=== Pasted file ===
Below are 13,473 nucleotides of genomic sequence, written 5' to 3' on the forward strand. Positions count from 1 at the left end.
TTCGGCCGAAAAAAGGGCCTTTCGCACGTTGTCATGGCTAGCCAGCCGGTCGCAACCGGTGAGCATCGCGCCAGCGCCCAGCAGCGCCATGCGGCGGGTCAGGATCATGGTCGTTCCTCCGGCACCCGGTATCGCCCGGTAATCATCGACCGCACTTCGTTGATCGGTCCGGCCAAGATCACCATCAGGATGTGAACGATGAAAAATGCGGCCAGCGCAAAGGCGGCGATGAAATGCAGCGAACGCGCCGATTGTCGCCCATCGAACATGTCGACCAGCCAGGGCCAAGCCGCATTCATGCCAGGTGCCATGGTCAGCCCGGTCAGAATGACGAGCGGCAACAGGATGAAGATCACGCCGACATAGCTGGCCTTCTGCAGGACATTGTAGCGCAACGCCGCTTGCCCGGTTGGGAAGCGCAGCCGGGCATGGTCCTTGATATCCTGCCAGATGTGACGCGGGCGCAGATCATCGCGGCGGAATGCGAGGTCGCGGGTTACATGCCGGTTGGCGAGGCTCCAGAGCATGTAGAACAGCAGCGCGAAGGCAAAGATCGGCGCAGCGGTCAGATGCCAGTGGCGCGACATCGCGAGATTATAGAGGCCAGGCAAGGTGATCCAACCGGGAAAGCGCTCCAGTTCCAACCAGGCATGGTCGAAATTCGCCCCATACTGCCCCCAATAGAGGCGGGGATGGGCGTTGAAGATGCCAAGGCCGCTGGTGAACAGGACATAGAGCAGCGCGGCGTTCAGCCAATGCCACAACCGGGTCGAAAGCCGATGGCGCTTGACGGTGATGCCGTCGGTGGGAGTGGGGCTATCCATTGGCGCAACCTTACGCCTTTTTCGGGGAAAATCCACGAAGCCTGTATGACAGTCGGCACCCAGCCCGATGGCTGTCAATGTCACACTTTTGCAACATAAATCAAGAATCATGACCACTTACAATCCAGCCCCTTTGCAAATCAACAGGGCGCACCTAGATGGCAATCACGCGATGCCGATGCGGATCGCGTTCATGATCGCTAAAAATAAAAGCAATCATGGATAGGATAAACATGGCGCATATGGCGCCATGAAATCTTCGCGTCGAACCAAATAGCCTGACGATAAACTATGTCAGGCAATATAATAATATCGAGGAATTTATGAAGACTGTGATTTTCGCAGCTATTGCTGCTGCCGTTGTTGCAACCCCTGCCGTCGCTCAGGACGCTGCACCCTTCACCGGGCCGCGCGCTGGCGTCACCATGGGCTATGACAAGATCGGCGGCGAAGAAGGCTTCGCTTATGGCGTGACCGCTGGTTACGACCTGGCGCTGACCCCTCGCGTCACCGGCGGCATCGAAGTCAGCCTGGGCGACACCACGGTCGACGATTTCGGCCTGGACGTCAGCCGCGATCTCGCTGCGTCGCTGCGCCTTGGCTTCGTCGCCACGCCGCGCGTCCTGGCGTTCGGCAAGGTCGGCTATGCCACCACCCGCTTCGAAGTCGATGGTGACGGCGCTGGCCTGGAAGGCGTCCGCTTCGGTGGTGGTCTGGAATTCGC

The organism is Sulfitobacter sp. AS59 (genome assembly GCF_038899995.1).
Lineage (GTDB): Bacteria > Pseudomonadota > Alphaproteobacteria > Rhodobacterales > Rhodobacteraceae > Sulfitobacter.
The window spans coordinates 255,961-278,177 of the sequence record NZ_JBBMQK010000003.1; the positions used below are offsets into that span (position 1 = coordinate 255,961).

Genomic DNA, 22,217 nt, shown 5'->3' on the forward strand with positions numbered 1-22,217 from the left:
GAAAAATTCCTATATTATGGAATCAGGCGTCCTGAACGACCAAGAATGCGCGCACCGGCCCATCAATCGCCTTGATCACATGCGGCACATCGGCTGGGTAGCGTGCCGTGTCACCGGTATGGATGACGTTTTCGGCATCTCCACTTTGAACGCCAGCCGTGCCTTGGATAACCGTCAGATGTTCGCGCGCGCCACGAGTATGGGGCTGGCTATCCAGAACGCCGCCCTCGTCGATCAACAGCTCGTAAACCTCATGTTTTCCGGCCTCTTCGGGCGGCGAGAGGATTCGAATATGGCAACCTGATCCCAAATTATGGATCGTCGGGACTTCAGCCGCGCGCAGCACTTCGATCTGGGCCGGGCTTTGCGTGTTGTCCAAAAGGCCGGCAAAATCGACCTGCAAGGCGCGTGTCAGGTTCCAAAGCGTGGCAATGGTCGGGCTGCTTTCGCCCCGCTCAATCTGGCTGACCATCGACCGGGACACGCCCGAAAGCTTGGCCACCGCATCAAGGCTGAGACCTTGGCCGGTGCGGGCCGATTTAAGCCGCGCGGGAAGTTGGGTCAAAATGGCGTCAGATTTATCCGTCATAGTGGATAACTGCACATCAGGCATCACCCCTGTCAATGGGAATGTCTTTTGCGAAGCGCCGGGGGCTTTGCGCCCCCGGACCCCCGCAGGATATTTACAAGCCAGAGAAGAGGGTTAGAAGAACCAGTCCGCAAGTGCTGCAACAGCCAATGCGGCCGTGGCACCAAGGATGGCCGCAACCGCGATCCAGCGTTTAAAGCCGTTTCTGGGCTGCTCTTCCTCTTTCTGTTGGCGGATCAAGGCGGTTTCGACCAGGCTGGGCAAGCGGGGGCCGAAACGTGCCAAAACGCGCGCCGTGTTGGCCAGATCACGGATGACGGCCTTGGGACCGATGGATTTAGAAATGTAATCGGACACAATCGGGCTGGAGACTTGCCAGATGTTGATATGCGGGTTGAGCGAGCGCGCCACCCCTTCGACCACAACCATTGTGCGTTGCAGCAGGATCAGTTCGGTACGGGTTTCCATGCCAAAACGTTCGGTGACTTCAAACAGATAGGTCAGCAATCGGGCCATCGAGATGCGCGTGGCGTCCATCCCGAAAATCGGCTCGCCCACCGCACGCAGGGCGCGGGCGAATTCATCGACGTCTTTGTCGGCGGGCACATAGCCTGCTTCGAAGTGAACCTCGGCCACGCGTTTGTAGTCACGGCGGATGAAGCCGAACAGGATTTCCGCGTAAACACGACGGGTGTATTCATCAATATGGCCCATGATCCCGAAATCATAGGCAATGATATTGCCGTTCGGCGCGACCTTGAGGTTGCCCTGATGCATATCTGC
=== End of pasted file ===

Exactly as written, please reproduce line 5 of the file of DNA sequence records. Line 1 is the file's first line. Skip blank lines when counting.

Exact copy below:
The window spans coordinates 255,961-278,177 of the sequence record NZ_JBBMQK010000003.1; the positions used below are offsets into that span (position 1 = coordinate 255,961).